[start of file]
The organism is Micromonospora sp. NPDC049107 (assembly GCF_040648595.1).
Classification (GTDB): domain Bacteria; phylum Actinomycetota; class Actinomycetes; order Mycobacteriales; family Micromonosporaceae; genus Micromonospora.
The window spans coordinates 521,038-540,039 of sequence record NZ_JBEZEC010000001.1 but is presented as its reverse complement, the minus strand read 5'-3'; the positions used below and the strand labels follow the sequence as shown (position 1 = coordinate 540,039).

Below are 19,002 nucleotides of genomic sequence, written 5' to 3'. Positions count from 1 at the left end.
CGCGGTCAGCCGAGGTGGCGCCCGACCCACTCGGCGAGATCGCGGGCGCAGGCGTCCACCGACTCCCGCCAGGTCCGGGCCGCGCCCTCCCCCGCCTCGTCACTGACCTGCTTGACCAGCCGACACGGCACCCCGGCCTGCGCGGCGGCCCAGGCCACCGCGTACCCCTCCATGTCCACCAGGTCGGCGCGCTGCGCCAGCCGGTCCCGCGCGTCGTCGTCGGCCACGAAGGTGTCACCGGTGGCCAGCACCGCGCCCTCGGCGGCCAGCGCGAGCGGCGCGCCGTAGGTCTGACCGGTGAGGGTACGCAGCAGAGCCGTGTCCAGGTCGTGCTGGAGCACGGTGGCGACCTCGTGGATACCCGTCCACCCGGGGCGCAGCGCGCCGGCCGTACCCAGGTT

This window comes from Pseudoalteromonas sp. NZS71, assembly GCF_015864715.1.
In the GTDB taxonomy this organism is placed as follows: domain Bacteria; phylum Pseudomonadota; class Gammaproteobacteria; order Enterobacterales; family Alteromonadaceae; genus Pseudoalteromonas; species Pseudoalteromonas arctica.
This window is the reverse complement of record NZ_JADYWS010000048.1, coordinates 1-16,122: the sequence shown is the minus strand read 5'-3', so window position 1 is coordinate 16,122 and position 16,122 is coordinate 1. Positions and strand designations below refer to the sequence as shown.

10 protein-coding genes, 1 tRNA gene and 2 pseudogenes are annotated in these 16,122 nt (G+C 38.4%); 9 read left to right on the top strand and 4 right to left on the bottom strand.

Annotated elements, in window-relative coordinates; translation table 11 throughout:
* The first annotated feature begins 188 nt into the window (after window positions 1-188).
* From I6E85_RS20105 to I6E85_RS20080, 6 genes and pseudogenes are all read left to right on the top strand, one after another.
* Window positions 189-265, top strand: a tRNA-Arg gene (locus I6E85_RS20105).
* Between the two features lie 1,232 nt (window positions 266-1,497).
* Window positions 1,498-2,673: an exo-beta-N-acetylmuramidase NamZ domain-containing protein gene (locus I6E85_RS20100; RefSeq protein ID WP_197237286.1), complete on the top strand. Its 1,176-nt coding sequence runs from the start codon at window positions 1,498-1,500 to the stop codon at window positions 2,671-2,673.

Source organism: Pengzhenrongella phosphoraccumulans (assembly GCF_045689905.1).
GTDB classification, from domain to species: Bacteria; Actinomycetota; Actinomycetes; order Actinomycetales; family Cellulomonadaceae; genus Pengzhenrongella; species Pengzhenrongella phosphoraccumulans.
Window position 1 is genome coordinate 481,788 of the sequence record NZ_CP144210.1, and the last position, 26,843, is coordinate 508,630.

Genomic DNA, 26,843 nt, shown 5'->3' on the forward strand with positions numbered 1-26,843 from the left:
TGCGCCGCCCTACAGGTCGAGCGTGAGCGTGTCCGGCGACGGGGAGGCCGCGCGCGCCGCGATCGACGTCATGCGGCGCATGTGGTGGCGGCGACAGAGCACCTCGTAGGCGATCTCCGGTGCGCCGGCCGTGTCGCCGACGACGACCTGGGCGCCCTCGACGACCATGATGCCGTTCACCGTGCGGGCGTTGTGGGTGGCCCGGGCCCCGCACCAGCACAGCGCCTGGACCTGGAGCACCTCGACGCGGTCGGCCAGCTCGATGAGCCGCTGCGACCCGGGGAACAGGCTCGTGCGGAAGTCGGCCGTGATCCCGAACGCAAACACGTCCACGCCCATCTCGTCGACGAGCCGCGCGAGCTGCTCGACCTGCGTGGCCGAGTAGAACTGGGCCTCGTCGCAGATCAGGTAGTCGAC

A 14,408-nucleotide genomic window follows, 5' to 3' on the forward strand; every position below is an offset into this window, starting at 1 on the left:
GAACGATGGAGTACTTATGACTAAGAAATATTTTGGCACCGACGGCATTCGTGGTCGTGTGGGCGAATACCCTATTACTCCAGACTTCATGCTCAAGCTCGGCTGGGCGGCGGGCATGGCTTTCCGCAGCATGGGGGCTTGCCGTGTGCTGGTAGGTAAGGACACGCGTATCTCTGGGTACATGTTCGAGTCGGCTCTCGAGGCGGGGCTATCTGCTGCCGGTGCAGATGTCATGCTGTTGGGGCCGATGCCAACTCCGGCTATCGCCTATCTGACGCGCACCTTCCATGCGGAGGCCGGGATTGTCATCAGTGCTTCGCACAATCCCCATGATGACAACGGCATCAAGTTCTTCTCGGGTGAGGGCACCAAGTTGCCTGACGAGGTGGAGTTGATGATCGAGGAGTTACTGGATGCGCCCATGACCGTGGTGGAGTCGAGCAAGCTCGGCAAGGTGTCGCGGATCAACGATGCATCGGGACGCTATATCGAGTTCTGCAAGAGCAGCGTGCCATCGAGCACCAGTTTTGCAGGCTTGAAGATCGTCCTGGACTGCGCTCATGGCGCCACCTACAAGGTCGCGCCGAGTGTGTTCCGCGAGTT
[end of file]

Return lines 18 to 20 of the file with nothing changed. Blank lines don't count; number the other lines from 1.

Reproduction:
Window position 1 is genome coordinate 481,788 of the sequence record NZ_CP144210.1, and the last position, 26,843, is coordinate 508,630.

Genomic DNA, 26,843 nt, shown 5'->3' on the forward strand with positions numbered 1-26,843 from the left:
TGCGCCGCCCTACAGGTCGAGCGTGAGCGTGTCCGGCGACGGGGAGGCCGCGCGCGCCGCGATCGACGTCATGCGGCGCATGTGGTGGCGGCGACAGAGCACCTCGTAGGCGATCTCCGGTGCGCCGGCCGTGTCGCCGACGACGACCTGGGCGCCCTCGACGACCATGATGCCGTTCACCGTGCGGGCGTTGTGGGTGGCCCGGGCCCCGCACCAGCACAGCGCCTGGACCTGGAGCACCTCGACGCGGTCGGCCAGCTCGATGAGCCGCTGCGACCCGGGGAACAGGCTCGTGCGGAAGTCGGCCGTGATCCCGAACGCAAACACGTCCACGCCCATCTCGTCGACGAGCCGCGCGAGCTGCTCGACCTGCGTGGCCGAGTAGAACTGGGCCTCGTCGCAGATCAGGTAGTCGAC